Similarly, in the reverse direction, allowing access from AA to the GS information on the aligned paper. This could include number of citations, lists of papers citing the paper, etc.
Perhaps most importantly, though, NLP Scholar serves as a visual record of the state of NLP literature in terms of citations. We note again though, that even though this work seeks to make citation metrics more accessible for ACL Anthology papers, citation metrics are not always accurate reflections of the quality, importance, or impact of individual papers.
All of the data and interactive visualizations associated with this work are freely available through the project homepage.555http://saifmohammad.com/WebPages/nlpscholar.html
2 Background and Related Work
Much of the work in visualizing scientific literature has focused on showing topics of research Wu et al. (2019); Heimerl et al. (2012); Lee et al. (2005). There is also notable work on visualizing communities through citation networks Heimerl et al. (2015); Radev et al. (2016).
Various subsets of AA have been used in the past for a number of tasks, including: to study citation patterns and intent Radev et al. (2016); Zhu et al. (2015); Nanba et al. (2011); Mohammad et al. (2009); Teufel et al. (2006); Aya et al. (2005); Pham and Hoffmann (2003), to generate summaries of scientific articles Qazvinian et al. (2013), to study gender disparities in NLP Schluter (2018), to study subtopics within NLP Anderson et al. (2012), and to create corpora of scientific articles Mariani et al. (2018); Bird et al. (2008).
However, none of these works provide an interactive visualization for users to explore NLP literature and their citations.
We now briefly describe how we extracted information from the ACL Anthology and Google Scholar. (Further details about the dataset, as well as an analysis of the volume of research in NLP over the years, are available in Mohammad (2020c).)
3.1 ACL Anthology Data
The ACL Anthology provides access to its data through its website and a github repository Gildea et al. (2018).666https://www.aclweb.org/anthology/
https://github.com/acl-org/acl-anthology We extracted paper title, names of authors, year of publication, and venue of publication from the repository.777Multiple authors can have the same name and the same authors may use multiple variants of their names in papers. The AA volunteer team handles such ambiguities using both semi-automatic and manual approaches (fixing some instances on a case-by-case basis). Additionally, the AA repository includes a file that has canonical forms of author names. Authors can provide AA with their aliases, change-of-name information, and preferred canonical name, which is then eventually recorded in the canonical-name file.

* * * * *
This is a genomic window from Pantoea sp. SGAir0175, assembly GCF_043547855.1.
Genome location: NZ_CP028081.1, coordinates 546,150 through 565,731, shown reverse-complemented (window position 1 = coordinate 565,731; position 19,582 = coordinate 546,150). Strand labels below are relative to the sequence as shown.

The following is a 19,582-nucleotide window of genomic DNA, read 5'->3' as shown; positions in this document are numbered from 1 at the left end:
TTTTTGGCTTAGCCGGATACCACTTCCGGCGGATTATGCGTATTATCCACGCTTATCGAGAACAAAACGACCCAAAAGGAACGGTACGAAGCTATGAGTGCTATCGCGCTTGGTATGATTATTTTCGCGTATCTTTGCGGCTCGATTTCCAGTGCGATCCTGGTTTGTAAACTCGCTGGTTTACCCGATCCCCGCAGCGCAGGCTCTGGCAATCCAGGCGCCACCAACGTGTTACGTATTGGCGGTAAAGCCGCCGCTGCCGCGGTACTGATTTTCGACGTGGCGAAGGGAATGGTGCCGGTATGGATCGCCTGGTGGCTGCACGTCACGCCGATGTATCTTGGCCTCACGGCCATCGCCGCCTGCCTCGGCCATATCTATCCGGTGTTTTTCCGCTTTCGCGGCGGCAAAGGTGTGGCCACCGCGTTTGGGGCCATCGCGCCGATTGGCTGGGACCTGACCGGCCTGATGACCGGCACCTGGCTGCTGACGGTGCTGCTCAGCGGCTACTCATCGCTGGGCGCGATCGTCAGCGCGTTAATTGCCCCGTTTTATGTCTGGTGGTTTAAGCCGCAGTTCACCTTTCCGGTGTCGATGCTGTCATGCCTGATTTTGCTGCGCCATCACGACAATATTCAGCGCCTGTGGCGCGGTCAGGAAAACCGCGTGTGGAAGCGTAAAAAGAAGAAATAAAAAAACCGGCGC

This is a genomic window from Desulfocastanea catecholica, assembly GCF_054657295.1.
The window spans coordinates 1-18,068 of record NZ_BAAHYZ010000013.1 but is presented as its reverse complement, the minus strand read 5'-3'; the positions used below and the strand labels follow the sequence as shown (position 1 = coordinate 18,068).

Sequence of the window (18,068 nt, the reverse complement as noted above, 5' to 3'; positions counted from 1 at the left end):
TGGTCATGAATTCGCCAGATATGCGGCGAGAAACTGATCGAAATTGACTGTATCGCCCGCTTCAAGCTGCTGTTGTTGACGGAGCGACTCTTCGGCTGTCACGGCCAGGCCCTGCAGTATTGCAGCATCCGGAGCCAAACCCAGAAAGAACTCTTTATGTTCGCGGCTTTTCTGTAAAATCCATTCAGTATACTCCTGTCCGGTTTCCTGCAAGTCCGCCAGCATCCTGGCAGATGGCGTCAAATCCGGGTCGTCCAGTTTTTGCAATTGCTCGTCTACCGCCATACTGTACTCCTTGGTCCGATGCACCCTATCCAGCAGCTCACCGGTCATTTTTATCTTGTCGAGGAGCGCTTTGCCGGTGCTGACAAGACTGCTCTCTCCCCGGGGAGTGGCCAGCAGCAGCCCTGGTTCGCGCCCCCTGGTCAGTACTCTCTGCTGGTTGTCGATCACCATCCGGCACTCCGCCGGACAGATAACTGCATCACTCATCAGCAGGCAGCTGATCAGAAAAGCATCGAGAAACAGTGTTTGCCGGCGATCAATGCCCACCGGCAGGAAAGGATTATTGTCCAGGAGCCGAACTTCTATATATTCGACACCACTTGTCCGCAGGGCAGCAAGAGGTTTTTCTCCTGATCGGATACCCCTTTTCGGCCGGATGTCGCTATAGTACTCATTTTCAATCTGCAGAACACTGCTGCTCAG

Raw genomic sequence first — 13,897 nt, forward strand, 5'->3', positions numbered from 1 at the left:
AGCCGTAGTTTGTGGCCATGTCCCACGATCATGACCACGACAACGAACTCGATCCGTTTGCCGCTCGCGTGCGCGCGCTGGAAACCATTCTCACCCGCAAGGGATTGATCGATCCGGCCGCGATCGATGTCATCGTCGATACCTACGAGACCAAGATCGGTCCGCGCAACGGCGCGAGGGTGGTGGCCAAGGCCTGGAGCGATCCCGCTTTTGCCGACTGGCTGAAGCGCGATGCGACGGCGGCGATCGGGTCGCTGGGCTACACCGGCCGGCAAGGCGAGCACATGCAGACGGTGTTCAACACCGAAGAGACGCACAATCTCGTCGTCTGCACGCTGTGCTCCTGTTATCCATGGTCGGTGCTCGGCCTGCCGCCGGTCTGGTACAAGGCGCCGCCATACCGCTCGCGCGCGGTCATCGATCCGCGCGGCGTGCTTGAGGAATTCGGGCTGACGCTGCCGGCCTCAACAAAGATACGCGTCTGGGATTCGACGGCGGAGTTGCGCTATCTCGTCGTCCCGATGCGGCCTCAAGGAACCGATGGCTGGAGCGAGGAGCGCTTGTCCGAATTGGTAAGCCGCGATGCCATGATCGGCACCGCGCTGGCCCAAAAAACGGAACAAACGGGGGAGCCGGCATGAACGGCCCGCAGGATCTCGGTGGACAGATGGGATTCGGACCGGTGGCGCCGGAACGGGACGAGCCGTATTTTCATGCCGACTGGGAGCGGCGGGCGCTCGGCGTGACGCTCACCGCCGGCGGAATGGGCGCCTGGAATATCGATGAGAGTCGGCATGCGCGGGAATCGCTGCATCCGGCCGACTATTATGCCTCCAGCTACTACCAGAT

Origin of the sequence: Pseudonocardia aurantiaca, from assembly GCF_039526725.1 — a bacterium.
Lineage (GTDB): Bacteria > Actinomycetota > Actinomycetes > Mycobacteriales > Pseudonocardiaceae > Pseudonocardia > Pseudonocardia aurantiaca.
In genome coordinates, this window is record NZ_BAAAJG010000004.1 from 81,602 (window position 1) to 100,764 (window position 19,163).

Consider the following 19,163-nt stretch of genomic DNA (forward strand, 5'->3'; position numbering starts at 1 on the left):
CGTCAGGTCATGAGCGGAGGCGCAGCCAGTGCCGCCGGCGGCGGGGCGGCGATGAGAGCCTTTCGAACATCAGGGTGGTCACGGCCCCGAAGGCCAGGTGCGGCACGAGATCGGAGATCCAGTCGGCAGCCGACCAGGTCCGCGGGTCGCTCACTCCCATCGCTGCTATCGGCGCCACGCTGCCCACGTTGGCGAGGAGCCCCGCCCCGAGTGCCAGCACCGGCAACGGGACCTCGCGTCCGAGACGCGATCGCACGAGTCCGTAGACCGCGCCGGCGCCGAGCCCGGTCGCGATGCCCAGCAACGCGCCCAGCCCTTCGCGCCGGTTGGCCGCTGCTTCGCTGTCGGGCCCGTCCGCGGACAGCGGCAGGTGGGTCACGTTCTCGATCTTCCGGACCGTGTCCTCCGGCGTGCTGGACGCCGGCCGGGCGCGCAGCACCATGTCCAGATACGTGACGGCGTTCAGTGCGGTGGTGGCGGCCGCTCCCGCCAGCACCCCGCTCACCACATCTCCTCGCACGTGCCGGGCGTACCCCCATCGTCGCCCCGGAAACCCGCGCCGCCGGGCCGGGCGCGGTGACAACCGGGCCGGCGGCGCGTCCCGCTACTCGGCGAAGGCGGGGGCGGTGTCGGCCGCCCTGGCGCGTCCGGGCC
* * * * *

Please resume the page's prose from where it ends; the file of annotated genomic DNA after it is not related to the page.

As of June 2019, AA had 50K entries; however, this includes forewords, schedules, etc. that are not truly research publications. After discarding them we are left with a set of 44,895 papers.
3.2 Google Scholar Data
Google Scholar does not provide an API to extract information about the papers. This is likely because of its agreement with publishing companies that have scientific literature behind paywalls Martín-Martín et al. (2018). We extracted citation information from Google Scholar profiles of authors who published at least three papers in the ACL Anthology. (This is explicitly allowed by GS’s robots exclusion standard. This is also how past work has studied Google Scholar Khabsa and Giles (2014); Orduña-Malea et al. (2014); Martín-Martín et al. (2018).) This yielded citation information for 1.1 million papers in total. We will refer to this dataset as GS-NLP. Note that GS-NLP includes citation counts not just for NLP papers, but also for non-NLP papers published by the authors.
GS-NLP includes 32,985 of the 44,895 papers in AA (about 74%). We will refer to this subset of the ACL Anthology papers as AA. The citation analyses presented in this paper are on AA. (Future work will explore visualizations on GS-NLP.)
Entries across AA and GS are aligned by matching the paper title, year of publication, and first author last name.888There were marked variations in how the same venue was described in the meta-information across AA and GS; thus, venue information was not used for alignment.
4 Building an Interactive Visualization to Explore Scientific Literature
We now describe how we created an interactive visualization—NLP Scholar—that allows one to visually explore the data from the ACL Anthology along with citation information from Google Scholar. We first created a relational database (involving multiple tables) that stores the AA and GS data (§4.1
). We then loaded the database in Tableau—an interactive data visualization software—to build the visualizations (§4.2).999Tableau: https://www.tableau.com
Even though there are paid versions of Tableau, the visualizations built with Tableau can be freely shared with others on the world wide web. Users do not require any special software to interact with these visualization on the web.
4.1 NLP Scholar Relational Database
Data from AA and GS is stored in four tables (tsv files): papers, authors, title-unigrams, and title-bigrams.
They contain the following information:
papers: Each row corresponds to a unique paper. The columns include: paper title, year of publication, list of authors, venue of publication, number of citations at the time of data collection (June 2019), NLP Scholar paper id, ACL paper id, and some other meta-data associated with the paper.